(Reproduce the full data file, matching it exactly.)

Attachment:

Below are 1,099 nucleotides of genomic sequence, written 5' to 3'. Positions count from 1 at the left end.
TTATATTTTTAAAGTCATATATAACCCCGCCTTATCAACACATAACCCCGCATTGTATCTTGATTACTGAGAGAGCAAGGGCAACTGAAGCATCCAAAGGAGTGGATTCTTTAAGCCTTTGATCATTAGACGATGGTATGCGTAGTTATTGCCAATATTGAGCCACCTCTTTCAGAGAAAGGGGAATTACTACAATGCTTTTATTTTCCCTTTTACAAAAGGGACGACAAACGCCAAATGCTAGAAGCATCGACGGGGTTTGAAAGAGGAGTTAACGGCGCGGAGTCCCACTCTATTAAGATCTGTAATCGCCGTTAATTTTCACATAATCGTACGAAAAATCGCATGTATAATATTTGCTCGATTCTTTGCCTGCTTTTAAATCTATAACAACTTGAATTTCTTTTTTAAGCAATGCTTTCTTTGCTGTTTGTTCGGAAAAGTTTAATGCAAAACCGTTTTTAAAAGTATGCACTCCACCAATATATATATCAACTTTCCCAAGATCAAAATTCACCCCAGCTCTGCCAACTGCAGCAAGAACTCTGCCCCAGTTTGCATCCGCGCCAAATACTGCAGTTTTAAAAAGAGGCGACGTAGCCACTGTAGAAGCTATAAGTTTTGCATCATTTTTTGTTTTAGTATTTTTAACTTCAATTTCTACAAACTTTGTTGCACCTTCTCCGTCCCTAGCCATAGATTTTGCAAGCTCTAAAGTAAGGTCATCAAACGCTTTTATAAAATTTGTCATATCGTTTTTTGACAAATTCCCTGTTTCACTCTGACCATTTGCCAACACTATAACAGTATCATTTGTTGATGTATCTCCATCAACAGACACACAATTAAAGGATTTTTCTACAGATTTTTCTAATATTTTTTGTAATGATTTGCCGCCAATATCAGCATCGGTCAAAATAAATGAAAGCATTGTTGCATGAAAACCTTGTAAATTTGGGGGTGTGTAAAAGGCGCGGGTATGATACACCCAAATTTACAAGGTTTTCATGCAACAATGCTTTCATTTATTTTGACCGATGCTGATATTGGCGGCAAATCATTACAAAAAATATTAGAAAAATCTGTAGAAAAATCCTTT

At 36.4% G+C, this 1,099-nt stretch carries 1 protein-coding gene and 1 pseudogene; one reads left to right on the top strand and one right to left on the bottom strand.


Below are 1,099 nucleotides of genomic sequence, written 5' to 3'. Positions count from 1 at the left end.
TTATATTTTTAAAGTCATATATAACCCCGCCTTATCAACACATAACCCCGCATTGTATCTTGATTACTGAGAGAGCAAGGGCAACTGAAGCATCCAAAGGAGTGGATTCTTTAAGCCTTTGATCATTAGACGATGGTATGCGTAGTTATTGCCAATATTGAGCCACCTCTTTCAGAGAAAGGGGAATTACTACAATGCTTTTATTTTCCCTTTTACAAAAGGGACGACAAACGCCAAATGCTAGAAGCATCGACGGGGTTTGAAAGAGGAGTTAACGGCGCGGAGTCCCACTCTATTAAGATCTGTAATCGCCGTTAATTTTCACATAATCGTACGAAAAATCGCATGTATAATATTTGCTCGATTCTTTGCCTGCTTTTAAATCTATAACAACTTGAATTTCTTTTTTAAGCAATGCTTTCTTTGCTGTTTGTTCGGAAAAGTTTAATGCAAAACCGTTTTTAAAAGTATGCACTCCACCAATATATATATCAACTTTCCCAAGATCAAAATTCACCCCAGCTCTGCCAACTGCAGCAAGAACTCTGCCCCAGTTTGCATCCGCGCCAAATACTGCAGTTTTAAAAAGAGGCGACGTAGCCACTGTAGAAGCTATAAGTTTTGCATCATTTTTTGTTTTAGTATTTTTAACTTCAATTTCTACAAACTTTGTTGCACCTTCTCCGTCCCTAGCCATAGATTTTGCAAGCTCTAAAGTAAGGTCATCAAACGCTTTTATAAAATTTGTCATATCGTTTTTTGACAAATTCCCTGTTTCACTCTGACCATTTGCCAACACTATAACAGTATCATTTGTTGATGTATCTCCATCAACAGACACACAATTAAAGGATTTTTCTACAGATTTTTCTAATATTTTTTGTAATGATTTGCCGCCAATATCAGCATCGGTCAAAATAAATGAAAGCATTGTTGCATGAAAACCTTGTAAATTTGGGGGTGTGTAAAAGGCGCGGGTATGATACACCCAAATTTACAAGGTTTTCATGCAACAATGCTTTCATTTATTTTGACCGATGCTGATATTGGCGGCAAATCATTACAAAAAATATTAGAAAAATCTGTAGAAAAATCCTTT

At 36.4% G+C, this 1,099-nt stretch carries 1 protein-coding gene and 1 pseudogene; one reads left to right on the top strand and one right to left on the bottom strand.